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Loren Warns Against Rise of Preventable Disease

March 10, 2010

SENATOR LOREN LEGARDA, CHAIR OF THE SENATE COMMITTEE ON HEALTH AND DEMOGRAPHY, RENEWS HER CALL FOR A “MASSIVE AND SUSTAINED VACCINATION DRIVE” TO PROTECT THE PEOPLE AGAINST PREVENTABLE DISEASES, ESPECIALLY AS HIGH TEMPERATURES ARE CAUSING MORE PEOPLE TO BE PRONE TO DISEASE.
“The curative approach in medication is much more costly than the preventive approach. It must also be considered that many preventable diseases have lifelong consequences which range from hearing loss and speech defects to more severe ones such as brain abscess and meningitis,” said Loren.
She added, “Many are having second thoughts about having their children vaccinated but the current situation, both global and local, refutes the practicality of belated action. Many kinds of diseases and strains of viruses have sprouted lately. Some have mutated into more deadly ones.”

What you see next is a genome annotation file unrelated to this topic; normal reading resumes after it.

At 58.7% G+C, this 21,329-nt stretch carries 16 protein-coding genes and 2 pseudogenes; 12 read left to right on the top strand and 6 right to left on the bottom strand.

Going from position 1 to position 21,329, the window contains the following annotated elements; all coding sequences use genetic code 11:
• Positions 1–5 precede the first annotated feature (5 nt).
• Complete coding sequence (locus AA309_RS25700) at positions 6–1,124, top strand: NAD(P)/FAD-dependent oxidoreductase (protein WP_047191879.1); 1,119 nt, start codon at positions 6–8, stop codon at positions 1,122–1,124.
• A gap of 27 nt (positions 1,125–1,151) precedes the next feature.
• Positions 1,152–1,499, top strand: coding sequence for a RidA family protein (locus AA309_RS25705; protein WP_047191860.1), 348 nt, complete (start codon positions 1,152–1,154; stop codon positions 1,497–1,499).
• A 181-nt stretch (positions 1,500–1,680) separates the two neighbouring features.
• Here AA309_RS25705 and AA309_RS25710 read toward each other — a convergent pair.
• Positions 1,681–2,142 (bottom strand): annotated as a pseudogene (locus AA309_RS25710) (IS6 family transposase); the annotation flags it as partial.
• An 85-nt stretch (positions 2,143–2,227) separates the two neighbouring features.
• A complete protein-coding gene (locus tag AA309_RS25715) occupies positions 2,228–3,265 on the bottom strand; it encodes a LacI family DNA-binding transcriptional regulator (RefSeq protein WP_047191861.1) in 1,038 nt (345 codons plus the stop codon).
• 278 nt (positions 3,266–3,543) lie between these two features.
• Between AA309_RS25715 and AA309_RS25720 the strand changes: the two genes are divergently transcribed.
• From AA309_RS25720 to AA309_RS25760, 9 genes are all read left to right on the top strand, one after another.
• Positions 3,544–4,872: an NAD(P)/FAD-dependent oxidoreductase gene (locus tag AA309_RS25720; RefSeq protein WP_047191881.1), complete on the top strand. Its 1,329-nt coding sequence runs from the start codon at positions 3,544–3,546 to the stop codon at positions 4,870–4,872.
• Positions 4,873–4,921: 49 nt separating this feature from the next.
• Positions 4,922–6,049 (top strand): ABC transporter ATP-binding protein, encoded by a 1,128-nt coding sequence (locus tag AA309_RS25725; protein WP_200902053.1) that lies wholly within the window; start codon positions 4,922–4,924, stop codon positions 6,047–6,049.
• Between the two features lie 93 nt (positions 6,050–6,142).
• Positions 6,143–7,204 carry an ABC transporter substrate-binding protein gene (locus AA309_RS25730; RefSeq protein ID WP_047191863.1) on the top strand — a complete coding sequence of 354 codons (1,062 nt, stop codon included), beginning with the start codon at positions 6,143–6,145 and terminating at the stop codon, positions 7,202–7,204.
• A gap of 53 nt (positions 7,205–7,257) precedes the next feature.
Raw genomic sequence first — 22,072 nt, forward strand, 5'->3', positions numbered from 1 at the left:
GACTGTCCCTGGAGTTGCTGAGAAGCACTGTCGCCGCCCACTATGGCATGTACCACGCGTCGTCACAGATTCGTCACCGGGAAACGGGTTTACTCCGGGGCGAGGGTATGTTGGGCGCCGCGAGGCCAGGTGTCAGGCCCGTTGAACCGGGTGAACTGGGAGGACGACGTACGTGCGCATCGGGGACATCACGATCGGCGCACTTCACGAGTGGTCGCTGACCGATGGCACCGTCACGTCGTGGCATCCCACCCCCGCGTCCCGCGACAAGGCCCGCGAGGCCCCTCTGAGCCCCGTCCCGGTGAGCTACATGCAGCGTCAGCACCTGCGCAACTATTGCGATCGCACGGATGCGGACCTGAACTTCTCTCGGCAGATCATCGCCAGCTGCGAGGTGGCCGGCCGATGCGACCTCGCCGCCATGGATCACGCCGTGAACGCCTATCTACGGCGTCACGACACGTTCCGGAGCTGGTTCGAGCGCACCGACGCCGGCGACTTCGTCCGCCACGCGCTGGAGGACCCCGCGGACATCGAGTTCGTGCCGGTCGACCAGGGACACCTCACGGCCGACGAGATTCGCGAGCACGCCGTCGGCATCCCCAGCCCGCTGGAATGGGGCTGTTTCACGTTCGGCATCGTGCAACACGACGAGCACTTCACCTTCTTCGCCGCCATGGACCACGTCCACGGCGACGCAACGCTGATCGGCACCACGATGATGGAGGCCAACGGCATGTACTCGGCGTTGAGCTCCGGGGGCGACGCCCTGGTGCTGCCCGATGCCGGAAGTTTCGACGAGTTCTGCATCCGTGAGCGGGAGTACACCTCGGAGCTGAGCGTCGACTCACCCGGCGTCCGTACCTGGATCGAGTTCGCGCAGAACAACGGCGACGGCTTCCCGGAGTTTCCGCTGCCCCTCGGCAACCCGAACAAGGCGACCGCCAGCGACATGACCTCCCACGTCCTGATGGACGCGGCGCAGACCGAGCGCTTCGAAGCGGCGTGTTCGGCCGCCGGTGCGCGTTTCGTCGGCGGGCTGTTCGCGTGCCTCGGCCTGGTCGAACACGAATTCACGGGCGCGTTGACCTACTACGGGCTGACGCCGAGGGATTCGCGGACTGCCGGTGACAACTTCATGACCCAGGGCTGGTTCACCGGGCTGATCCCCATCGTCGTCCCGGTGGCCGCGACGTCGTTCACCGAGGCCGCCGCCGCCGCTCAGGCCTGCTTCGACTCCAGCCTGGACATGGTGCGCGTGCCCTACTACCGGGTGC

Loren cited the Pneumococcal Diseases, or PDs, which easily spread from person to person through droplets in air.
While PDs are vaccine-preventable, Loren said the pneumococcal conjugate vaccine (PCV-7) is not included in the national immunization program of many countries such as the Philippines.
“Vaccination becomes even more vital because of the prevalent malnutrition in our country. Poor malnutrition and lack of vaccination puts the health of our children in peril. Clearly, we have to act swiftly and efficiently,” said Loren.
The value of vaccination translates into health, social, and economic benefits for the community such that we must identify means and ways to improve vaccine coverage nationally and locally.
According to health authorities, battling PDs is crucial in achieving the Millennium Development Goal of reducing child deaths under five years of age. Indeed, there is an in dire need to move fast to prevent PD and save lives.
“Pharmaceutical industry should be our partners in safeguarding the health of our citizens and in ensuring that the future of our country will remain bright and healthy,” Loren concluded.